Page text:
Of the 14 projects in the phase II, CCL accounts for five with 62.5 million tonnes per annum capacity
(CIL) has identified 14 additional first-mile connectivity (FMC) projects where it will invest Rs 3,400 crore more in the second phase to boost mechanised transport and loading. This will take its total investment in the project to Rs 15,700 crore.
The state-owned miner transports 151 million tonnes (mt) of coal through mechanised system and loads through coal-handling plants (CHPs) and silos from 19 projects, which will now be increased to 557 mt by 2023-24 through projects in phase 1. The projects under phase II will start contributing once the formalities of finalisation are over.
Under the phase I, the state-owned miner has zeroed down on 35 projects, each having 4 mt of capacity from six of its subsidiaries with a capital of Rs 12,300 crore. Their combined project capacity is 406 mt. Under the phase II project, 14 additional projects have been identified, which will entail an investment of Rs 3,400 crore having a capacity to handle 100.5 mt of coal.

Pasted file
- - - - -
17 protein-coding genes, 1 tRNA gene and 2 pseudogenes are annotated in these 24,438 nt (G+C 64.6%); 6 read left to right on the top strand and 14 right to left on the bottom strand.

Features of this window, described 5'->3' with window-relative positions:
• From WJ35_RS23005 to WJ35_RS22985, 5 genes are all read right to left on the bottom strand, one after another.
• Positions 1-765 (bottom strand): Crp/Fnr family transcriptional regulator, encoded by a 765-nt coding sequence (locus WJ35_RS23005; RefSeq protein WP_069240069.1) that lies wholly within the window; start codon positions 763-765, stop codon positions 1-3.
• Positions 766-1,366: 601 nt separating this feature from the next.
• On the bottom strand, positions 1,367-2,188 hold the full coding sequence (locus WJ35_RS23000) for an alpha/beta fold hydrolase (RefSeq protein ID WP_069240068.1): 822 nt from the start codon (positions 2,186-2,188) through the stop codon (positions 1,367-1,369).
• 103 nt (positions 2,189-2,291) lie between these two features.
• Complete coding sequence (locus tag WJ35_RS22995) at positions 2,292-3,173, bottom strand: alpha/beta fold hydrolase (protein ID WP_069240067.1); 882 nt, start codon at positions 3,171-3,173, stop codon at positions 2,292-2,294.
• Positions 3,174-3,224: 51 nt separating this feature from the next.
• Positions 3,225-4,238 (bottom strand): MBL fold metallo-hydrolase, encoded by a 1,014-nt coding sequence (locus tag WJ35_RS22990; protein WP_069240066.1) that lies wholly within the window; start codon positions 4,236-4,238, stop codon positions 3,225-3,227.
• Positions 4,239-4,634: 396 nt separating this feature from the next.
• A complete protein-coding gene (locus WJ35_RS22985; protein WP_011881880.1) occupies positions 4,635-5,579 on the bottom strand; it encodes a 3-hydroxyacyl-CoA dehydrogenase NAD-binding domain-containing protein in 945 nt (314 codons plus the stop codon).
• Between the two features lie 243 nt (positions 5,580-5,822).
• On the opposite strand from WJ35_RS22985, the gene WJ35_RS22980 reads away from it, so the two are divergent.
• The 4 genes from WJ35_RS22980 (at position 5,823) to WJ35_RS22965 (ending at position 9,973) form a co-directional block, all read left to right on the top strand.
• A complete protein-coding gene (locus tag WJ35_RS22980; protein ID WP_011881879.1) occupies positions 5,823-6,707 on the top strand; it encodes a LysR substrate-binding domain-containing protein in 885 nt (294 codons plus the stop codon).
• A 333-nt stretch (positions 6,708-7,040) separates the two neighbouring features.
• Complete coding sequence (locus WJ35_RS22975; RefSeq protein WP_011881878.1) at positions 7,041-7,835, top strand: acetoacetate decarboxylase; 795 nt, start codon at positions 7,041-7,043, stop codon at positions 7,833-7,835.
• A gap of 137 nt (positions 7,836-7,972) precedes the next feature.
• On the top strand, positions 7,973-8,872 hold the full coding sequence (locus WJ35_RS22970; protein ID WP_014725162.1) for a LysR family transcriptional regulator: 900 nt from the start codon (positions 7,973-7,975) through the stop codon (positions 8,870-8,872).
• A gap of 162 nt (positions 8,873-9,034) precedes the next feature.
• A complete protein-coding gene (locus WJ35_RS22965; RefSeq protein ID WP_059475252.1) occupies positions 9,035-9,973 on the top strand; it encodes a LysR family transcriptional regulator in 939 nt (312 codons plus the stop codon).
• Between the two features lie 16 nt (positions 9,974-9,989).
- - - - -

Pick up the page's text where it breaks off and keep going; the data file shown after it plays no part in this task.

Of the 14 new projects, Central Coalfields
(CCL) accounts for five with 62.5 mt per annum capacity. Mahanadi Coalfields with a solitary project has 20 mt per annum capacity. Eastern Coalfields has seven and South Eastern Coalfields has one project with a capacity of 14 mt per annum and 4 mt per annum, respectively.
FMC is the transportation of coal from pitheads to despatch points. This move aims to replace the existing road transport between the two points and switch over to a seamless mechanised coal transport through conveyor belts, which will reduce dust pollution. It will also have the benefit of computer-aided loading of railway wagons.
As a corollary, the Maharatna company will set up CHPs with silos having rapid loading systems, which will have benefits like crushing, sizing of coal, quicker and better quality coal loading.
“This will be a tipping point in our coal transportation in the first mile. The multiple advantages include easing the load on road networks, saving on diesel costs, cleaner environment, and stoppage of possible pilferage,” said a senior executive of the firm.